There are only two Popes who have been given the epithet, ‘the Great’, one of whom we celebrate today.
Leo was born in Rome towards the end of the fourth century. He became Bishop of Rome in 440AD. It was a time of considerable crisis in both Church and state. Heretics were still disputing the true nature of Christ. Leo’s famous ‘Tome’ (an official letter) was acclaimed at the Council of Chalcedon in 451 as the epitome of orthodox doctrine that Christ was both fully human and fully divine.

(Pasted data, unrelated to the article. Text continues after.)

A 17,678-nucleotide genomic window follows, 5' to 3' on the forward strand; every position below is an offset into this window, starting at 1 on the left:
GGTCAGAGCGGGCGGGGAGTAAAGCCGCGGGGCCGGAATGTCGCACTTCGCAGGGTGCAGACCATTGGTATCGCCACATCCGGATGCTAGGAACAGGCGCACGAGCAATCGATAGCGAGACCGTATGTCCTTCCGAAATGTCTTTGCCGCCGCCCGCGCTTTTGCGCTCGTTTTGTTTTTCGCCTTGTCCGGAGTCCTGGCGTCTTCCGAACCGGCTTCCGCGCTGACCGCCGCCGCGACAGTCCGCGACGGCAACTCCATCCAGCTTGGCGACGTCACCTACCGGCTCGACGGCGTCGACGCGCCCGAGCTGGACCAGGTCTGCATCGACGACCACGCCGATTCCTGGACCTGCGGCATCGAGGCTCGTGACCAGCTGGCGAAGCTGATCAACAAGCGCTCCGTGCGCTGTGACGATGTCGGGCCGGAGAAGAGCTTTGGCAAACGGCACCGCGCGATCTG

In the secular sphere the once mighty Roman Empire had all but collapsed. The barbarians in the shape of the Huns and Vandals were threatening to massacre the citizens of Rome. Leo managed to arbitrate and secure peace.
We have many of Leo’s letters. They are crystal clear explanations of the Church’s teaching about the mystery of the incarnation, the nature of the sacraments, and the primacy of the Bishop of Rome.
Leo was energetic and vigorous: a man of intelligence and also a man of action. He died on 10th November 461AD.